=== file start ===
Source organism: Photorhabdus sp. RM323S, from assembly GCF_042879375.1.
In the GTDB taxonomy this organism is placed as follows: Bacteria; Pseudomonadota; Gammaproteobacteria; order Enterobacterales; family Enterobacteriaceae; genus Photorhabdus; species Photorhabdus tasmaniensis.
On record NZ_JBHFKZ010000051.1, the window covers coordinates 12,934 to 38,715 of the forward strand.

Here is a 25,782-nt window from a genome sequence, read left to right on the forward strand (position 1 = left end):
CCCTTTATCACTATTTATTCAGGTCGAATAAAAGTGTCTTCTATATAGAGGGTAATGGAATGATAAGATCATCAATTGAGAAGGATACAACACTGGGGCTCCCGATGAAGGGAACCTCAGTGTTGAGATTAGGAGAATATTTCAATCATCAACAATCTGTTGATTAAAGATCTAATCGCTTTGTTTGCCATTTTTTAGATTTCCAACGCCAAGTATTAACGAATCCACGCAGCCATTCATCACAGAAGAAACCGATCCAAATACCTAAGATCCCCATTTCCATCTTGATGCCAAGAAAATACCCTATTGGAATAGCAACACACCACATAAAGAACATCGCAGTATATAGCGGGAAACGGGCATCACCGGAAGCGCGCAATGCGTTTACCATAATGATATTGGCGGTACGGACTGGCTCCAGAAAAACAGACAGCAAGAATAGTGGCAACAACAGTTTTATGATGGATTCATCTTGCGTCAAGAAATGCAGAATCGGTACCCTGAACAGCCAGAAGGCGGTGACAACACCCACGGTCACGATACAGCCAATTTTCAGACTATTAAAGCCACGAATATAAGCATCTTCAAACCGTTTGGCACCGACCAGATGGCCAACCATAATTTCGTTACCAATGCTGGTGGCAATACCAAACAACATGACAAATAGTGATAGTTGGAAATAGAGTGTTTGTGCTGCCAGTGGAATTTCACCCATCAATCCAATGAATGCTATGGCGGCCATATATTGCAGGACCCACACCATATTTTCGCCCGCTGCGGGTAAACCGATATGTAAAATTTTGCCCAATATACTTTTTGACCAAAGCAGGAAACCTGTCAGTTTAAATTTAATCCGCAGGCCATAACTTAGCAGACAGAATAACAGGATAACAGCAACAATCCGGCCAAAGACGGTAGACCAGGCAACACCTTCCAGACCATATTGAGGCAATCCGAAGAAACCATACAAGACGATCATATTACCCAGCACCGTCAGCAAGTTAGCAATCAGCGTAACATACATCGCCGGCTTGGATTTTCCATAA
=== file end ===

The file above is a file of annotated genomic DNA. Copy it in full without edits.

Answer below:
Source organism: Photorhabdus sp. RM323S, from assembly GCF_042879375.1.
In the GTDB taxonomy this organism is placed as follows: Bacteria; Pseudomonadota; Gammaproteobacteria; order Enterobacterales; family Enterobacteriaceae; genus Photorhabdus; species Photorhabdus tasmaniensis.
On record NZ_JBHFKZ010000051.1, the window covers coordinates 12,934 to 38,715 of the forward strand.

Here is a 25,782-nt window from a genome sequence, read left to right on the forward strand (position 1 = left end):
CCCTTTATCACTATTTATTCAGGTCGAATAAAAGTGTCTTCTATATAGAGGGTAATGGAATGATAAGATCATCAATTGAGAAGGATACAACACTGGGGCTCCCGATGAAGGGAACCTCAGTGTTGAGATTAGGAGAATATTTCAATCATCAACAATCTGTTGATTAAAGATCTAATCGCTTTGTTTGCCATTTTTTAGATTTCCAACGCCAAGTATTAACGAATCCACGCAGCCATTCATCACAGAAGAAACCGATCCAAATACCTAAGATCCCCATTTCCATCTTGATGCCAAGAAAATACCCTATTGGAATAGCAACACACCACATAAAGAACATCGCAGTATATAGCGGGAAACGGGCATCACCGGAAGCGCGCAATGCGTTTACCATAATGATATTGGCGGTACGGACTGGCTCCAGAAAAACAGACAGCAAGAATAGTGGCAACAACAGTTTTATGATGGATTCATCTTGCGTCAAGAAATGCAGAATCGGTACCCTGAACAGCCAGAAGGCGGTGACAACACCCACGGTCACGATACAGCCAATTTTCAGACTATTAAAGCCACGAATATAAGCATCTTCAAACCGTTTGGCACCGACCAGATGGCCAACCATAATTTCGTTACCAATGCTGGTGGCAATACCAAACAACATGACAAATAGTGATAGTTGGAAATAGAGTGTTTGTGCTGCCAGTGGAATTTCACCCATCAATCCAATGAATGCTATGGCGGCCATATATTGCAGGACCCACACCATATTTTCGCCCGCTGCGGGTAAACCGATATGTAAAATTTTGCCCAATATACTTTTTGACCAAAGCAGGAAACCTGTCAGTTTAAATTTAATCCGCAGGCCATAACTTAGCAGACAGAATAACAGGATAACAGCAACAATCCGGCCAAAGACGGTAGACCAGGCAACACCTTCCAGACCATATTGAGGCAATCCGAAGAAACCATACAAGACGATCATATTACCCAGCACCGTCAGCAAGTTAGCAATCAGCGTAACATACATCGCCGGCTTGGATTTTCCATAA